Times are a-changing at Washington State.
It’s 2020, what else do you expect?
Those who’ve been accustomed to Air Raid box scores may have had to perform a few double takes Saturday night while monitoring the Cougars’ season opener at Oregon State – a 38-28 win for the visitors at crowdless Reser Stadium.
When athletic director Pat Chun hired Nick Rolovich from Hawaii earlier this year, he wanted to ensure Mike Leach’s successor was a good fit – in terms of personality, yes, but also in terms of offensive strategy.
Rolovich’s run-and-shoot and Leach’s Air Raid both derive from the spread offense family, using a pass-first approach to open the field and exploit pockets of space within the defense’s coverage.
If WSU’s first game revealed anything, however, the offensive schemes are more like third cousins removed rather than twin brothers.
Below, we dissect five statistics from the season opener that signal the shift in offensive culture at WSU under Rolovich.
The first number is Washington State’s passing yardage – one of the lowest totals for the Cougars in recent memory. The second is the Cougars’ rushing total – the program’s highest since 2016, when Jamal Morrow, James Williams and Gerard Wicks ran for more than 200 yards in three separate games.
It’s been a full decade since a WSU team finished with more rushing yardage than passing yardage.
The last time that happened was against Oregon State, on Nov. 13, 2010, when a rushing attack spearheaded by quarterback Jeff Tuel and running back James Montgomery combined for 146 of the 221 yards the Cougars piled up in a comfortable 31-14 victory.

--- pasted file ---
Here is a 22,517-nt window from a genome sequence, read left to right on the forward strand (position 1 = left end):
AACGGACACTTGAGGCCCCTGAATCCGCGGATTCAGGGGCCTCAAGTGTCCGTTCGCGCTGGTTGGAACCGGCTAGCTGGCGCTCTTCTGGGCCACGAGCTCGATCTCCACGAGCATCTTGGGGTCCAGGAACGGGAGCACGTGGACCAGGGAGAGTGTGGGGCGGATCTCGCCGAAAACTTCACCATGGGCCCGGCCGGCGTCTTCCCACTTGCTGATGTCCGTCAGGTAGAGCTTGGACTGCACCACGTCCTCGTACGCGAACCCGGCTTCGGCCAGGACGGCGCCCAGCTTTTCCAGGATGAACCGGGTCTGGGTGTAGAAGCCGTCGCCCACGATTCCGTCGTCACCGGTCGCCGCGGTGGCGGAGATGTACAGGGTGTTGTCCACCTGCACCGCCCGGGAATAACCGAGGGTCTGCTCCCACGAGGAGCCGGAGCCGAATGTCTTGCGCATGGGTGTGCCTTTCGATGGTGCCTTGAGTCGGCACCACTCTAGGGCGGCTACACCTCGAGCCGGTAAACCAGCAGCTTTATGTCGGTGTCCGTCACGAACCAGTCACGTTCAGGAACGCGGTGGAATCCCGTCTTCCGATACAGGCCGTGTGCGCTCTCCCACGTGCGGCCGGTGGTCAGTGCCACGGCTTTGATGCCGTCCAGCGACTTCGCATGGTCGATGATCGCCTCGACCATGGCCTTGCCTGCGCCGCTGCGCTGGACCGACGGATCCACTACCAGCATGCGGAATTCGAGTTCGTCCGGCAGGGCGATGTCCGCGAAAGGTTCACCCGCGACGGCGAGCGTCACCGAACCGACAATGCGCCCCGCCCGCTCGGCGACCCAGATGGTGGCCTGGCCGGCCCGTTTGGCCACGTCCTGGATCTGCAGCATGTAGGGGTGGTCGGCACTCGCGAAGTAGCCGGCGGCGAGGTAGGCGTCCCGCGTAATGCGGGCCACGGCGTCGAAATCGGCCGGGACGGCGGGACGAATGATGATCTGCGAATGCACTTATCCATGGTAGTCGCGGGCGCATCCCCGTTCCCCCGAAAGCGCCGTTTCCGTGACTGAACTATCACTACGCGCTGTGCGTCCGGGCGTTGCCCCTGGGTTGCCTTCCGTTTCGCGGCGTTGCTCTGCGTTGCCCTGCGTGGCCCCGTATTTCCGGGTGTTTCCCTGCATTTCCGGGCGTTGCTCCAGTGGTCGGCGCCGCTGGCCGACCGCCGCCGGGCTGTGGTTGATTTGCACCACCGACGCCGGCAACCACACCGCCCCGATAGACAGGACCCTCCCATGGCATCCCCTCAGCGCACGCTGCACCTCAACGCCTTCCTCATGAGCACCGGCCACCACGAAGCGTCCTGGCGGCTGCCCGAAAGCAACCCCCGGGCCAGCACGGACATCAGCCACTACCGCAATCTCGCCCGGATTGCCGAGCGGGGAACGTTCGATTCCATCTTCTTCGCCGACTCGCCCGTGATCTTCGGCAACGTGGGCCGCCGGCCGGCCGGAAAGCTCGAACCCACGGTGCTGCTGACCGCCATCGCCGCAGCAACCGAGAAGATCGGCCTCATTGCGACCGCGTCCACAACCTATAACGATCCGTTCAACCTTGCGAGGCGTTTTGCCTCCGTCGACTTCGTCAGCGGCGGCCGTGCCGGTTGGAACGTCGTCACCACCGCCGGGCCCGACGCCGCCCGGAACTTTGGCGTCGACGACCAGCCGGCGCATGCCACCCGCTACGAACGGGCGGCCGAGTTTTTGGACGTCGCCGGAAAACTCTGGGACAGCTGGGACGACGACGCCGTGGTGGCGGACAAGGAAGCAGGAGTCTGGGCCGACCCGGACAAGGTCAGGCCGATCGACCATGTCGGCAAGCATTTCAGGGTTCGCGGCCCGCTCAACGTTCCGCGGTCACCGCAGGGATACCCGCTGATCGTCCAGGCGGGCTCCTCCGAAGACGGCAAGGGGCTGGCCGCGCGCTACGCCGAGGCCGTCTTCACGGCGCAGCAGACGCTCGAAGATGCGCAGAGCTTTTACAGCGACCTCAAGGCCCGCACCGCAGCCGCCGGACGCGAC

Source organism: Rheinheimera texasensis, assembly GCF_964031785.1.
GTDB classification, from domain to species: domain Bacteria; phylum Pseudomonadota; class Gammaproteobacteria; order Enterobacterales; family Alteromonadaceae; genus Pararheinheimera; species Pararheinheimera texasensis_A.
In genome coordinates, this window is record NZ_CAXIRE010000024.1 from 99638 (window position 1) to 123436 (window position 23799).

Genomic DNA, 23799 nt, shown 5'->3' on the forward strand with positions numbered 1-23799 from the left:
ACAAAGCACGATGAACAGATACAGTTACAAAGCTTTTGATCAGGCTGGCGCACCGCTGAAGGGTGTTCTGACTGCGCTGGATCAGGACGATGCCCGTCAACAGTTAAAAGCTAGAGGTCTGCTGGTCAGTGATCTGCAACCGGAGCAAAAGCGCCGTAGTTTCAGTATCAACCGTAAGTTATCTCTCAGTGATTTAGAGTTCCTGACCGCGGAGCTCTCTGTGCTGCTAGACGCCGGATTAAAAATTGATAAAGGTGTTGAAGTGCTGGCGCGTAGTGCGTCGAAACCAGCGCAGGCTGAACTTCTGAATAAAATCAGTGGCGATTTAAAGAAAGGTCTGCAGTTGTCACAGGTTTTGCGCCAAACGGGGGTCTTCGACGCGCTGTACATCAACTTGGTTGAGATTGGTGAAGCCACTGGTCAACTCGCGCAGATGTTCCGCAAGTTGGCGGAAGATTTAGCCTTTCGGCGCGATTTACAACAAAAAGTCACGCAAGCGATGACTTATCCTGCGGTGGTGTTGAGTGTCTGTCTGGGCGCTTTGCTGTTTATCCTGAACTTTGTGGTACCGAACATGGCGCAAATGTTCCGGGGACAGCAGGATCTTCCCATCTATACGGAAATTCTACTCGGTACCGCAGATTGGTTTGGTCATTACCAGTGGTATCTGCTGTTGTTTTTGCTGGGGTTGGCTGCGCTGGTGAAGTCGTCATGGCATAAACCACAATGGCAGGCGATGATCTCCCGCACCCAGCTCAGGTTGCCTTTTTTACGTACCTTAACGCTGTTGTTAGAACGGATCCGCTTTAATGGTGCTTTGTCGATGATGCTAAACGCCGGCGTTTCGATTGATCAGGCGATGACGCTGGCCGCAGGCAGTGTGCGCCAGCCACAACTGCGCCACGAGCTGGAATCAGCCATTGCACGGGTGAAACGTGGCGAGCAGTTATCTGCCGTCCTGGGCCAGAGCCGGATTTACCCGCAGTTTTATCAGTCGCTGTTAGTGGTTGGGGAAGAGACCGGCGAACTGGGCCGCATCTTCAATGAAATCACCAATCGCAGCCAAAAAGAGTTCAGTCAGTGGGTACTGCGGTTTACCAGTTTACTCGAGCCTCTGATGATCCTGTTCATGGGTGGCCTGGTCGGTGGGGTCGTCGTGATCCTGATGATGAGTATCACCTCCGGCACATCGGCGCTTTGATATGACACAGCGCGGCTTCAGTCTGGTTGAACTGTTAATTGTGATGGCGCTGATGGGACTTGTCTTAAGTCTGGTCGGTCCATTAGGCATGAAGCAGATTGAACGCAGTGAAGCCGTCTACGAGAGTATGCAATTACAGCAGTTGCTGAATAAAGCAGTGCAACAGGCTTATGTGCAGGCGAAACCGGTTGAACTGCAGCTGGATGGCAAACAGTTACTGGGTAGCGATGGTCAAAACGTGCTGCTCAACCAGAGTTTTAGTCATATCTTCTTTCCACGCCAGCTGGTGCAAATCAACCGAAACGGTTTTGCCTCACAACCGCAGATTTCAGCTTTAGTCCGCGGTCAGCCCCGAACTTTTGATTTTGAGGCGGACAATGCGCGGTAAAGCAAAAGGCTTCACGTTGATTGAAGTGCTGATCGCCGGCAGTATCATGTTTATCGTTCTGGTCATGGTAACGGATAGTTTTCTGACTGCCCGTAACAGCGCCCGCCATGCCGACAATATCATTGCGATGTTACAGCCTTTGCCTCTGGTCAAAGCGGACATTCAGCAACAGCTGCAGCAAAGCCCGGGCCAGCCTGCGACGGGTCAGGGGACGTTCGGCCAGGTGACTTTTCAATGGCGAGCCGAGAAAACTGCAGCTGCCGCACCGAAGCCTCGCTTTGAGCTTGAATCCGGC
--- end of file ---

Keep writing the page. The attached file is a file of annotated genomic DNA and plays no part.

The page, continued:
This isn’t something you can expect to see on a frequent basis at WSU. In the two years Rolovich employed the run-and-shoot at Hawaii, the rushing yards outnumbered the passing yards once, although it wasn’t uncommon for Hawaii’s quarterbacks and running backs – known as “power backs” in the offense – to combine from anywhere between 150-200 rushing yards, with the passing game producing another 200-300.
The Cougars knew what they had in Max Borghi, but the emergence of Deon McIntosh against the Beavers may prompt the play-callers to showcase the run game in a bigger way than it was in Hawaii.
After eight years of all-out Air Raid, it may be the last thing any Pac-12 foe expects.
“Well, that’s a whole big part of the run-and-shoot,” WSU right guard Josh Watson said Monday. “We’re definitely going to run it now and it’s something to look forward to.”
Rather, something Watson will look forward to.
“Of course,” he said, “I love run-blocking and I kind of missed it, but we’re back at it again and we’re just going to keep rolling.
“It’s just a different type of block. You’re not doing the same thing over and over. I like run-blocking. When I was in high school, I did a lot of run-blocking. Then I developed my pass-blocking a lot lately. So, it’s fun to run-block again.
Leach had an unorthodox idea of what offensive balance meant in a football game: distribution of touches to all four receiver positions and the running back(s), rather than the customary ratio of run plays versus pass plays.